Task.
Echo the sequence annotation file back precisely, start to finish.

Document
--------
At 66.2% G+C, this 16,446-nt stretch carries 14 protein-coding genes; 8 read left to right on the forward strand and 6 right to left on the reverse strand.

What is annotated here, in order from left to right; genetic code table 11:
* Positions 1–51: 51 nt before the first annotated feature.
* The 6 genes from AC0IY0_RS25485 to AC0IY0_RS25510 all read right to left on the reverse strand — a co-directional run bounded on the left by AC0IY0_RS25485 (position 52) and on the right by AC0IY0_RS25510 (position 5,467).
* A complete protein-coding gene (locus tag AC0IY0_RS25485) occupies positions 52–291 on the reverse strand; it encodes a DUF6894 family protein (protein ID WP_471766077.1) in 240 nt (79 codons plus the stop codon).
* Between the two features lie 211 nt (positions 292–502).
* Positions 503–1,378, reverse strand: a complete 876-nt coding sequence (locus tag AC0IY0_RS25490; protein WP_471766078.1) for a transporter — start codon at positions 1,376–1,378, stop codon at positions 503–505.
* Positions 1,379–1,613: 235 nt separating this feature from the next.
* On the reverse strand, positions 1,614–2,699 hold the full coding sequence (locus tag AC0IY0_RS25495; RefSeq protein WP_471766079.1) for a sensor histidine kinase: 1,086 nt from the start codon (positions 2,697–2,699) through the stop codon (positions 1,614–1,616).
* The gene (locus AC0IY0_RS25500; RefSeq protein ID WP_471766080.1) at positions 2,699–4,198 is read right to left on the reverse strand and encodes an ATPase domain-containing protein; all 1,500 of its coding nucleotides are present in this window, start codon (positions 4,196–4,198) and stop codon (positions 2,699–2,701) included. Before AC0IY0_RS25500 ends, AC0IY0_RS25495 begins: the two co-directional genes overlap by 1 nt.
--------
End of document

At 66.2% G+C, this 16,446-nt stretch carries 14 protein-coding genes; 8 read left to right on the forward strand and 6 right to left on the reverse strand.

What is annotated here, in order from left to right; genetic code table 11:
* Positions 1–51: 51 nt before the first annotated feature.
* The 6 genes from AC0IY0_RS25485 to AC0IY0_RS25510 all read right to left on the reverse strand — a co-directional run bounded on the left by AC0IY0_RS25485 (position 52) and on the right by AC0IY0_RS25510 (position 5,467).
* A complete protein-coding gene (locus tag AC0IY0_RS25485) occupies positions 52–291 on the reverse strand; it encodes a DUF6894 family protein (protein ID WP_471766077.1) in 240 nt (79 codons plus the stop codon).
* Between the two features lie 211 nt (positions 292–502).
* Positions 503–1,378, reverse strand: a complete 876-nt coding sequence (locus tag AC0IY0_RS25490; protein WP_471766078.1) for a transporter — start codon at positions 1,376–1,378, stop codon at positions 503–505.
* Positions 1,379–1,613: 235 nt separating this feature from the next.
* On the reverse strand, positions 1,614–2,699 hold the full coding sequence (locus tag AC0IY0_RS25495; RefSeq protein WP_471766079.1) for a sensor histidine kinase: 1,086 nt from the start codon (positions 2,697–2,699) through the stop codon (positions 1,614–1,616).
* The gene (locus AC0IY0_RS25500; RefSeq protein ID WP_471766080.1) at positions 2,699–4,198 is read right to left on the reverse strand and encodes an ATPase domain-containing protein; all 1,500 of its coding nucleotides are present in this window, start codon (positions 4,196–4,198) and stop codon (positions 2,699–2,701) included. Before AC0IY0_RS25500 ends, AC0IY0_RS25495 begins: the two co-directional genes overlap by 1 nt.